Friday, 10 February 2012

Say What Has To Be Done

Imagine you have been asked to write an instructions manual by someone. You are more likely to have been asked to do so by your boss or a work colleague, but it could have been anybody else. You are not sure about how to handle the instructions and you seek guidance. The person asking you to write the manual suggests that you should aim the instructions at no one in particular and says to you something like: "say what has to be done".

 He/ she could choose to be less formal and say to you:
Di lo que hay que hacer

He/ she could choose to be more formal and say to you:
Diga lo que hay que hacer

One advantage of giving instructions which are aimed at no one in particular is that you DON'T have to make a choice between levels of formality to deliver the instructions. Since there is only one level of formality, you can concentrate on the actual instructions themselves.

Assuming you were asked to produce a set of instructions to cook a Spanish omelet, you may want to write:
  • Pelar las patats y la cebolla* (peel the potatoes and onion).
  • Cortar las patatas y la cebolla en rodajas finas* (cut the potatoes and the onion in thin slices).
  • Freir las patatas y la cebolla en una sartén hasta que las patatas estén doradas (fry the potatoes and onion in a frying pan until golden).
  • Batir los huevos y añadir un poco de sal* (beat the eggs and add a little salt).
  • Cuando las patatas y la cebolla estén listas, sacar de la sartén, escurrir y mezclar con el huevo (when the potatoes and onion are ready, remove from the pan, drain the oil and mix with the egg).
  • Echar la mezcla de patata, huevo y cebolla en una sartén con un poco de aceite* (pour the egg, potato and onion mix into a frying pan with a little oil).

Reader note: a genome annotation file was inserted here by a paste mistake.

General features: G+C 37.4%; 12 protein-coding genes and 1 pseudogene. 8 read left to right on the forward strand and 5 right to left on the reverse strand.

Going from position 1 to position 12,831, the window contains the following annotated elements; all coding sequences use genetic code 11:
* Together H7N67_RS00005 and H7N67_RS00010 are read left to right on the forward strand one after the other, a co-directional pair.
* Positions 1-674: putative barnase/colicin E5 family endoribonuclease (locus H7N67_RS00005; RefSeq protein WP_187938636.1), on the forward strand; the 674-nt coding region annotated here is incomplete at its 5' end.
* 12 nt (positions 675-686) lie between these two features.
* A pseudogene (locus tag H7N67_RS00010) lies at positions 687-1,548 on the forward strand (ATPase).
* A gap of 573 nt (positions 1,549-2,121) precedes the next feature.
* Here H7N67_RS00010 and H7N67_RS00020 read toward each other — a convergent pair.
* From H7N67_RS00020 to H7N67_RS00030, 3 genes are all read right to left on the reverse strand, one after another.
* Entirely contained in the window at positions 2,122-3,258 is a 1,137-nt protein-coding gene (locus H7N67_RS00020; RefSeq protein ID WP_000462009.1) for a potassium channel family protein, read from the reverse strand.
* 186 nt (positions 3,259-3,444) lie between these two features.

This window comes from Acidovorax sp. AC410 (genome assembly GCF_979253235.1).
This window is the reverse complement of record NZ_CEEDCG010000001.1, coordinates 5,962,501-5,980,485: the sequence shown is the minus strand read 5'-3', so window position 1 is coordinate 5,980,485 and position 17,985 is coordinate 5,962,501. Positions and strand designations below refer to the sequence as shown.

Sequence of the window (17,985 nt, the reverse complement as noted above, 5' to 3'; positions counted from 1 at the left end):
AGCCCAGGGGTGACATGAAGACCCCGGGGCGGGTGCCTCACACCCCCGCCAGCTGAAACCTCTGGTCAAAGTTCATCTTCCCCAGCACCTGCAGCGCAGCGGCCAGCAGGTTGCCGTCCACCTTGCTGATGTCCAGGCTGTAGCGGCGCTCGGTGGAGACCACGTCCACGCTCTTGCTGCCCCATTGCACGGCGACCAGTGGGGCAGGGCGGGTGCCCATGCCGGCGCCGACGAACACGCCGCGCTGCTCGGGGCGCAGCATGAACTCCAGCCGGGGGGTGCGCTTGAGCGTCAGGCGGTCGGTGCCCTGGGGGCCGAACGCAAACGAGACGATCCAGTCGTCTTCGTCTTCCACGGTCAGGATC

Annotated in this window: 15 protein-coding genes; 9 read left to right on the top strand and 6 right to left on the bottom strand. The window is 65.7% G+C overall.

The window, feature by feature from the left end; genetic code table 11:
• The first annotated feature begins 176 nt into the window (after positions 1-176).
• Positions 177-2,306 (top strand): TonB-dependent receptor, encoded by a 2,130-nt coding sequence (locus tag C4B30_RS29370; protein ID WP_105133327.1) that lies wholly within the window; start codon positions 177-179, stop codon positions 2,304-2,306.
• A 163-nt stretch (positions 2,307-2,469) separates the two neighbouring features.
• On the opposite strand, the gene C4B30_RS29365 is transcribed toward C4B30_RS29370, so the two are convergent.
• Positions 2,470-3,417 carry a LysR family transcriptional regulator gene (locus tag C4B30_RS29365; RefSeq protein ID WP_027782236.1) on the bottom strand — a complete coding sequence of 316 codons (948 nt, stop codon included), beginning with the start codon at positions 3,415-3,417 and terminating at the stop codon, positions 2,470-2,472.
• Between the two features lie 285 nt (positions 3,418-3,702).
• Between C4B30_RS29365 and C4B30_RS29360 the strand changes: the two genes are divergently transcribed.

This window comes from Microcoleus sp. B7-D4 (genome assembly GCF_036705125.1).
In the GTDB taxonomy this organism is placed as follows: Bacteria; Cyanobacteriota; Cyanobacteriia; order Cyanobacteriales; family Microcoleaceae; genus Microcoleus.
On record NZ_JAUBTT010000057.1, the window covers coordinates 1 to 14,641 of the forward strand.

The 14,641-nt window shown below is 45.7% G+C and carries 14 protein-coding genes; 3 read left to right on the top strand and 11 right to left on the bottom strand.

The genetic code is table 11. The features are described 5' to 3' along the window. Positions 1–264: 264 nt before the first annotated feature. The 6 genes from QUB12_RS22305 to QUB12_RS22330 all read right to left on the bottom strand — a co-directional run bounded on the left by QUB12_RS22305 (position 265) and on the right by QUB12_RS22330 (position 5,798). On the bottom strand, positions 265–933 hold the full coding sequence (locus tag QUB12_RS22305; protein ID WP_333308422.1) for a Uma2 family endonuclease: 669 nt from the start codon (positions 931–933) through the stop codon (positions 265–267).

• Cocinar la tortilla a fuego lento* (cook the omelet on a low heat).
  • Dar la vuelta a la tortilla con la ayuda de un plato grande* (turn the omelet using a large plate).
  • Cocinar por el otro lado a fuego lento* (cook the other side on a low heat).

Now you should practice giving instructions to someone who says to you:
Di lo que hay que hacer

*Please see grammar below

Grammar-The Infinitive
These are examples of expressions using the infinitive to give instructions, make requests or issue orders/ commands in Spanish. The infinitive may be used to give instructions, make requests or issue orders/ commands aimed at no one in particular. It is worth remembering that when choosing the infinitive to give this type of instructions in Spanish, there are only two distinct forms of instructions you can give:

1.- Affirmative Instructions.- These are instructions aimed at no one in particular and inviting people to do something. Some examples of this type of instructions are:
  • Pelar las patatas (peel the potatoes).
  • Empujar (push).
  • Abrir (open).
  • Cerrar (close).

2.- Negative Instructions.- These are instructions aimed at no one in particular and inviting people not to do something. Some examples of this type of instructions are:
  • No fumar (no smoking).
  • No pisar la hierba (no stepping on the grass).
  • No correr (no running).
  • No cortar las patatas antes de pelarlas (no cutting the potatoes before peeling them).

Now you should practice the use of infinitive with some examples of instructions of your own.

This is another Free online Spanish lesson from Love-Spanish.comWe conduct Spanish lessons online on a wide range of topics using the latest video conferencing facilities. Online lessons are the ideal way to improve listening and speaking skills. For more details on our lessons online and how to book them, please visit:

For more Free Spanish:
Follow us on:
Twitter: @LoveSpanish_com
© Copyright 2012 by JM González. All Rights Reserved.
Post a Comment